We don’t kill any monkeys, not even the ones that don’t pass QC.
Instead, we discount them and ship them direct to you as factory seconds.
Some of those monkeys are perfectly good monkeys. Who cares if a monkey has
a birthmark, or maybe an extra kink in its tail? Not me. That’s why one day,
I just stopped killing defective monkeys. Just stopped. My boss thought I was crazy,
almost fired me, said we’d be overrun with monkey returns, and what would we do
then? But I know about monkeys. Once you have a monkey, you’re not going to
return it, even if it bites (and they often do). So I think it was a pretty good decision,
and also I’ve stopped having those nightmares. I can’t even tell you about them
except to say that every night, a monkey reached its hand up to mine,
from the floor, you understand—and I killed that monkey anyway.
For NaBloPoMo and PAD Challenge, Day 28 (prompt: Write about how it feels to stand up for what’s right when faced with adversity in the workplace). Speaking of adversity, WordPress hates this poem and won’t present it properly. It’s supposed to have five two-line stanzas followed by a single line on its own. I can’t make this happen, and my last attempt resulted in the whole thing disappearing. If you want to see it as I intended, let me know and I’ll send it to you. OK, moving on …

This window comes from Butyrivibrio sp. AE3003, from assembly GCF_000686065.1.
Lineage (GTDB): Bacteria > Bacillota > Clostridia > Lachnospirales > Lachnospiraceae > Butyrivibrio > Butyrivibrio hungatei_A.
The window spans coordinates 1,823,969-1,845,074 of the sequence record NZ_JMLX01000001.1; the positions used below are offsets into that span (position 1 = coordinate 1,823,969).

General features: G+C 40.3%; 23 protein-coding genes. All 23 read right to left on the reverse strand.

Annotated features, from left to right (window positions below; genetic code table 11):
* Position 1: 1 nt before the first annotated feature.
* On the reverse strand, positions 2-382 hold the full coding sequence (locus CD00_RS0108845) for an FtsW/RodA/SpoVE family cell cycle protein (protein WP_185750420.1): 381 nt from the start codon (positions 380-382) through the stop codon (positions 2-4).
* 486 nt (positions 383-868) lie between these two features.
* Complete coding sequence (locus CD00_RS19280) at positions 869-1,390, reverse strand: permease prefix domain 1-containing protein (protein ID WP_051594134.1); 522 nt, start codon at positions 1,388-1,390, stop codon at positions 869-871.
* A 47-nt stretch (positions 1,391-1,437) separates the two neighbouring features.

3 thoughts on “At the Monkey Factory”
I think my cool ’80s retro theme here has too little workspace for me if I’m going to keep experimenting with longer lines like this.
I am not a poet but I have worked as a graphic designer. The problem of how to present poetry in HTML is something I have pondered a lot. There simply is no good solution, especially not on wordpress.com. Nevertheless, I am really enjoying your blog. 🙂
Thank you! I’m thinking maybe this theme has too much margin? I might ask other poets for suggestions. I did, at least, learn of a workaround for the deal where WordPress adds an extra line if you hard return. That used to drive me really crazy. Word hates poetry, too, so between the two of them, there’s a lot I have to undo.